Horry is the only player to make this list on the strength of his playoff performance alone. He was never among the top players in the league in any single season, and never even performed at an All-Star level, but he is the only player in the history on the NBA to win more than 6 championships without playing for the 1960's Celtics.
Of course, being on the winning team is not enough to make a player one of the all-time greats. In fact, Horry was a non-factor during two of his title seasons (2001 and 2007), so those rings did not factor into his appearance in the top 100. However, in the other 5 title seasons, he was a significant contributor, and that is the reason he's here.
Horry was drafted by the Rockets at #11 in 1992, and when Michael Jordan retired after Horry's rookie season, a huge vacuum was created, which was filled by the Houston Rockets. In just his second season, he was the second-best player on the championship team, helping Hakeem Olajuwon win his first title. The next season, Clyde Drexler joined the Rockets in a midseason trade, and that trade boosted the Rockets to a repeat title, with Horry still chipping in as the #3 player on the team.
The next season was his personal best as a pro, with a scoring average of 12.0, and following that "breakout," he was traded to the Phoenix Suns, who soon offloaded him to the Lakers, which was a fortunate move for him. He joined a team that had just acquired both Shaquille O'Neal and Kobe Bryant, and within a couple years he was back at the pinnacle, although in a much-reduced role. He came off the bench for the 2000 and 2001 title teams, then earned back his starting role in 2002, becoming the third-best player on the team that completed the three-peat.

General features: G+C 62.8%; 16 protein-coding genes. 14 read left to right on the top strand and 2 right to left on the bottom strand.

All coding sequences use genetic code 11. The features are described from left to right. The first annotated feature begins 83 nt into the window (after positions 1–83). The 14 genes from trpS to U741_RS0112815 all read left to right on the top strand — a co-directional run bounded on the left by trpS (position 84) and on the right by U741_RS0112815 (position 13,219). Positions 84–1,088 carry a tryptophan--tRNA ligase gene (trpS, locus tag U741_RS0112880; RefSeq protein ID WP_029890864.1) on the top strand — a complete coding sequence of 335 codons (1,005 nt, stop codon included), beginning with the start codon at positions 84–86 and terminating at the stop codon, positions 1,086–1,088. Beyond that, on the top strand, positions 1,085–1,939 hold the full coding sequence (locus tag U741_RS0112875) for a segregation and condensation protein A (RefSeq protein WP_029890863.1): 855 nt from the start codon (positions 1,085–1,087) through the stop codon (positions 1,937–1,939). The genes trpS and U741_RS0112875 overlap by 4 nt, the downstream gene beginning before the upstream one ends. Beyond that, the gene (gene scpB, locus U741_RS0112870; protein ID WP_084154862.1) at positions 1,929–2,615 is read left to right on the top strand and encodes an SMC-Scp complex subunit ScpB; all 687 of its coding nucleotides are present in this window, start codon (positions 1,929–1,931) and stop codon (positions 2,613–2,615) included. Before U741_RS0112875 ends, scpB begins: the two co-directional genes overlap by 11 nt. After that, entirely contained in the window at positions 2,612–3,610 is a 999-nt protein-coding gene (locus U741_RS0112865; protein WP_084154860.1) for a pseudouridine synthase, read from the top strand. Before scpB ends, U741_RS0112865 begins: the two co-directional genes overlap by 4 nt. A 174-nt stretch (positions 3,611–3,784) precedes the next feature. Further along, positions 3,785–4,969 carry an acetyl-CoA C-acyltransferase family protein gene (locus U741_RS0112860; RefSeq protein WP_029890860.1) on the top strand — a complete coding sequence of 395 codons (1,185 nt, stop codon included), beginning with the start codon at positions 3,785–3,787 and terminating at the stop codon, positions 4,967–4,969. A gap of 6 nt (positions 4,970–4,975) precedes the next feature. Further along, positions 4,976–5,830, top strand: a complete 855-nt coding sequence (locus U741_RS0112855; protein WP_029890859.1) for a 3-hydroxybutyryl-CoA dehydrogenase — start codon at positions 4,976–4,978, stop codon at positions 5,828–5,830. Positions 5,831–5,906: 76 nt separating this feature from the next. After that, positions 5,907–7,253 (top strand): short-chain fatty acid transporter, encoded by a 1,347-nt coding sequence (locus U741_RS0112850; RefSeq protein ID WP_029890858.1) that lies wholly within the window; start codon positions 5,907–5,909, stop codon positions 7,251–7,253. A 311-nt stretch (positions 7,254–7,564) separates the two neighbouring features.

After failing to 4-peat, Horry left the Lakers to join the Spurs and bring him closer to his family in Houston, and that was another good move for him, as he was a strong contributor to the Spurs' 2005 title, behind only the three long-time Spurs stars. He held on for a few more years, and hit a few big shots along the way, but his final title was a gift from his teammates, with Horry only contributing 4.3 points per game in the playoffs.
The thing that helped Horry the most is that he always performed best in the playoffs, beating his regular season averages in every single one of his title runs. He earned the nickname "Big Shot Rob" for his many important late-game shots in the playoffs, and that ability earned him a spot among the top players of all time.